A few years ago, Gene Seipp and his wife, MaryLou, journeyed from Tomahawk, Wis., to Sherburne County on a whim, to track down the farmhouse where he had lived as a young boy.
The farmstead was long gone, the land now part of the 30,700-acre Sherburne National Wildlife Refuge. But still standing, to Seipp's delight, was the one-room schoolhouse he had attended in the 1940s.
"The school caught my eye right away even though it was repainted," he said. "When I saw it, it choked me up."
Besides homework, Seipp, 71, remembers performing in Christmas shows, playing ball and doing chores. Occasionally, he and friends would sneak off to the nearby St. Francis River to gobble down their lunch. Once, the boys let loose a garter snake in the classroom. "The teacher never figured out who did it," he said with a laugh.
For the past several decades, the vanilla-colored building served as a visitor services center at the refuge, with countless meetings, classes and recreational activities happening there. But last month, the U.S. Fish and Wildlife Service condemned the site because of mold and other problems. Now it is closed.
The original building dates to the late 1800s. It burned in the early 1900s and was rebuilt. After its school days ended in the early '50s, it became a residence and then the visitors center.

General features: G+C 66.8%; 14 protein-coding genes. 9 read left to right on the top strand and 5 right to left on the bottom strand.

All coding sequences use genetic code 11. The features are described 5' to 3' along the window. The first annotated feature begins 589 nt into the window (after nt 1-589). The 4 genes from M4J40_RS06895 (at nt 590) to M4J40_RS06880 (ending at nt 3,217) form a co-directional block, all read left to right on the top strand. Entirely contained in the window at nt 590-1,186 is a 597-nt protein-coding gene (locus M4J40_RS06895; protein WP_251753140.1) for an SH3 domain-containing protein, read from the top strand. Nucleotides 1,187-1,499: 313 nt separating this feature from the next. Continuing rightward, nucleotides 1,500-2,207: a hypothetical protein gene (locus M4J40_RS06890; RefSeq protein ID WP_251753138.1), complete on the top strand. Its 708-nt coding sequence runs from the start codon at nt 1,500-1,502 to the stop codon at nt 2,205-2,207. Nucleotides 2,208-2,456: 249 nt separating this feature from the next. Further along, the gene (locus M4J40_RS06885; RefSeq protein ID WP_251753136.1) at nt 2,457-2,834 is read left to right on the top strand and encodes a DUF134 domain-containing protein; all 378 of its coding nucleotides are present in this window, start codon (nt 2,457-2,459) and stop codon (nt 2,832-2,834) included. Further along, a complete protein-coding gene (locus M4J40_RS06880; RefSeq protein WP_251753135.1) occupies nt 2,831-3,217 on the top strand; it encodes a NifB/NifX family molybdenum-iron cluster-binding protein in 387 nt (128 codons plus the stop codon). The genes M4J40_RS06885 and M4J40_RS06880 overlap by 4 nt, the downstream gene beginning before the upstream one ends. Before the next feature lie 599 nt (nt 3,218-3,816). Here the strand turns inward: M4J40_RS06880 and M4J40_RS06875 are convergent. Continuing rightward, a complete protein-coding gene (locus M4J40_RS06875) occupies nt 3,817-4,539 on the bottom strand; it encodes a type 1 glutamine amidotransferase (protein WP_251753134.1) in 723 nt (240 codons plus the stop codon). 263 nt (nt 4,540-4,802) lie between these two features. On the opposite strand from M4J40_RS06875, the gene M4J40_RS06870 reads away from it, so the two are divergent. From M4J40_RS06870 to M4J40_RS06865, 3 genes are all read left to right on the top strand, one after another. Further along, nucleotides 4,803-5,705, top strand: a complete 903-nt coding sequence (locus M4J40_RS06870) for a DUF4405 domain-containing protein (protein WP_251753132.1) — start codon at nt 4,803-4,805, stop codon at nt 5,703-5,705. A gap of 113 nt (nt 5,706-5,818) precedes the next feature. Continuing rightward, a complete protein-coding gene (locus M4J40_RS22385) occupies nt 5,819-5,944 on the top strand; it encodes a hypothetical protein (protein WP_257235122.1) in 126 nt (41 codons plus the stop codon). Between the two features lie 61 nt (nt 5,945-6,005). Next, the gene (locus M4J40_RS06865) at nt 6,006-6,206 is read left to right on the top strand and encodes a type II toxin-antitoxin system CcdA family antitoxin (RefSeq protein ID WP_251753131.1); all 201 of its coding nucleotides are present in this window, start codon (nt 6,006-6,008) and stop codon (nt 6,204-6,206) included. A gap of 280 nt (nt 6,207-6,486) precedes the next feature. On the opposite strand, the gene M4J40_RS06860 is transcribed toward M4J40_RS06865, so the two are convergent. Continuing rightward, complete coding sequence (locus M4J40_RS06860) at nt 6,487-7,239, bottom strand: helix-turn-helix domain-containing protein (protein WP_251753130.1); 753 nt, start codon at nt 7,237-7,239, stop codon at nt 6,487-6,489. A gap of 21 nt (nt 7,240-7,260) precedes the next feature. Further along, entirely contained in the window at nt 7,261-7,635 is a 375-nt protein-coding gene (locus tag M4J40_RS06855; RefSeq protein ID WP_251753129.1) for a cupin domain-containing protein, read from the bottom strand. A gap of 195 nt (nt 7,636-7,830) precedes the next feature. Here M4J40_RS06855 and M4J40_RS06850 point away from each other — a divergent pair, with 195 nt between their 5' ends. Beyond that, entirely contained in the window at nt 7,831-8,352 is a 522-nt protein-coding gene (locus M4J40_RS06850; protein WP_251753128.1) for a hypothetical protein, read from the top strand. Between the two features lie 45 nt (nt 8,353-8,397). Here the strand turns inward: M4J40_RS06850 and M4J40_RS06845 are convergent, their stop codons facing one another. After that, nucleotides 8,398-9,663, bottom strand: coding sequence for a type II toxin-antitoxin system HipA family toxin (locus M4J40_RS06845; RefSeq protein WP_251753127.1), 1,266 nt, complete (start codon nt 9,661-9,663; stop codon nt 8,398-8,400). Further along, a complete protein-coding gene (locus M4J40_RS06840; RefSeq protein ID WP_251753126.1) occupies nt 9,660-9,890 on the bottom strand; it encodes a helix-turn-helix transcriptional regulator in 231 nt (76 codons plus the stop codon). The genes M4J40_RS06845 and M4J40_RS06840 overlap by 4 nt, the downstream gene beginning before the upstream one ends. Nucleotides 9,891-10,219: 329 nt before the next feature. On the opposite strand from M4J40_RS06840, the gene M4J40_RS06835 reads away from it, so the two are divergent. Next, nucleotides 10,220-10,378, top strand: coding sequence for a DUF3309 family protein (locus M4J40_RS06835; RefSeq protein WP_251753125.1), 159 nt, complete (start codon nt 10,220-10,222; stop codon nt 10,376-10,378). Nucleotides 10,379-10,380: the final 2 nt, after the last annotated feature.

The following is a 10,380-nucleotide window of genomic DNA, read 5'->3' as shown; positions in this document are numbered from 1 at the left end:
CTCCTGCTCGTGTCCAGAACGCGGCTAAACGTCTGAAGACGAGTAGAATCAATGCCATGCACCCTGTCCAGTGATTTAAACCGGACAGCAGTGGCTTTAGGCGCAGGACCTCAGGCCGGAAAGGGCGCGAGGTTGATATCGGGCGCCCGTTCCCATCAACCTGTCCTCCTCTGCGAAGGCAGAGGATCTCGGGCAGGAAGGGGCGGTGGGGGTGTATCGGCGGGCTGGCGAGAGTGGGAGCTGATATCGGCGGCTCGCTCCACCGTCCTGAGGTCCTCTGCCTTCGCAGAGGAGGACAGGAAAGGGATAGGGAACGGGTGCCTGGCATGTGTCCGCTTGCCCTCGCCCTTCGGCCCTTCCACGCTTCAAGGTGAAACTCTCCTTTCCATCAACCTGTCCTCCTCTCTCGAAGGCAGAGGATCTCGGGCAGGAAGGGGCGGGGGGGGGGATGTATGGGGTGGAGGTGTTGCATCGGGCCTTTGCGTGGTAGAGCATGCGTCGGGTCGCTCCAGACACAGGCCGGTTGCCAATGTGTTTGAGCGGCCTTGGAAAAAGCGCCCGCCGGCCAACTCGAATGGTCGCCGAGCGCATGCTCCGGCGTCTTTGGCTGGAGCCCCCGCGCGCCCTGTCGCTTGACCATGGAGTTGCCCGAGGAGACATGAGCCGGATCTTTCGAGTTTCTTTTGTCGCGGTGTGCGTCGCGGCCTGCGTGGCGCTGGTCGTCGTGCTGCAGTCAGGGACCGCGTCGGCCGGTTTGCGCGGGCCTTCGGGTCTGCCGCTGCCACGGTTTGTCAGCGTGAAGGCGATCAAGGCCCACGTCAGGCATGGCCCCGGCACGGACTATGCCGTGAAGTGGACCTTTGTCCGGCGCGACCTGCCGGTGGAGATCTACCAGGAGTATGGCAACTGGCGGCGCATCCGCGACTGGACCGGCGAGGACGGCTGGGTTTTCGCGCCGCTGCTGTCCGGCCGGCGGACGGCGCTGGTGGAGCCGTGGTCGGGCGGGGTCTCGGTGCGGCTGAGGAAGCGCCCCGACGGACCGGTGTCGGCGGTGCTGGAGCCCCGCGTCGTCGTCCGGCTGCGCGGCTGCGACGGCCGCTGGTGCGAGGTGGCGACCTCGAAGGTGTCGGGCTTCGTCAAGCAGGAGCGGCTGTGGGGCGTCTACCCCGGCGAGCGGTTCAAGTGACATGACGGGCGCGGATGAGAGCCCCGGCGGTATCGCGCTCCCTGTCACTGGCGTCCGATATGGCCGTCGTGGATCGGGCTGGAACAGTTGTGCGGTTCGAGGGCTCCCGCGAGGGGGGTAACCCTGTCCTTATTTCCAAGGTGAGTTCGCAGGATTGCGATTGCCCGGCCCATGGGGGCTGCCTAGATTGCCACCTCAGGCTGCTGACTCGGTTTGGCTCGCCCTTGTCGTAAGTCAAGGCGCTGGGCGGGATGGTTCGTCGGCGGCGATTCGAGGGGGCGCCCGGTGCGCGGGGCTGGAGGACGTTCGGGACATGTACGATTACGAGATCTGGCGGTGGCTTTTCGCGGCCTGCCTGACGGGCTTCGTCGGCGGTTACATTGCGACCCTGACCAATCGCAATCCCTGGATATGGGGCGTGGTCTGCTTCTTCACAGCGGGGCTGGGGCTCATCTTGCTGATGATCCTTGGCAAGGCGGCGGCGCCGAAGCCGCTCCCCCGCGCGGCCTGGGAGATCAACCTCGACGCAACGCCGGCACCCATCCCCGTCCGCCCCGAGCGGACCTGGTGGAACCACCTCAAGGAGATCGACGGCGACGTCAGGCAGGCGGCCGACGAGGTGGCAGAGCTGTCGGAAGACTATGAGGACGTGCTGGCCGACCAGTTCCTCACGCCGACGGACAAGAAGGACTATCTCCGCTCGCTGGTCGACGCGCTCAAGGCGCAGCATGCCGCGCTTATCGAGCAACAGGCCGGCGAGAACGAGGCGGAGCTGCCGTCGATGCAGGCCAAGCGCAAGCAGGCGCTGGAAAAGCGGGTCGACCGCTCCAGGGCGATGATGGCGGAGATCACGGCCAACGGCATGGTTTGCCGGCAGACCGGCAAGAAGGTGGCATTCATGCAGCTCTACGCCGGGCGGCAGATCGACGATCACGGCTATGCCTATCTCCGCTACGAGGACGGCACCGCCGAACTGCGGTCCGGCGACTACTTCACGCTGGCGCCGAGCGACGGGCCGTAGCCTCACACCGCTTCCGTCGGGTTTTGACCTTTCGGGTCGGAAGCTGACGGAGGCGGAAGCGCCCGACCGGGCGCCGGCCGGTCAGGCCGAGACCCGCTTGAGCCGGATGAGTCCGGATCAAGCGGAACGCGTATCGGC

Whenever people hear the quaint structure's back-story, they want to try to save it, but it's "fiscally impractical," said refuge manager Anne Sittauer.
In recent years conditions went from bad to worse. The roof is caving in, there's the mold problem, and more than 200 bats have holed up in the attic, Sittauer said. The septic system broke down some time ago. The refuge put up with it for a long time, but an inspector finally came through and "said it shouldn't be used anymore," she said.
At one point, a nonprofit group, Friends of Sherburne National Wildlife Refuge, explored the possibility of historic status for the building, but it had been remodeled too many times over the years to apply.
The wildlife refuge plans to make do for now with tents for events. The situation underscores its need for a new visitor center, said Sue Hix, who leads the Friends group. For more than a decade, the Friends have been working on a proposal for a new facility.
Thousands turn out for certain educational programs and one-day events, most notably the Wildlife Festival and Winterfest events. "We've been getting good momentum with the refuge," especially with a learning program that looks at the entire preserve as a classroom, Hix said. Despite the progress, now there's the problem that "we have no way to host them."
The old schoolhouse, meanwhile, is likely to be torn down at some point, but it's unclear when. Anna Pratt is a Minneapolis freelance writer.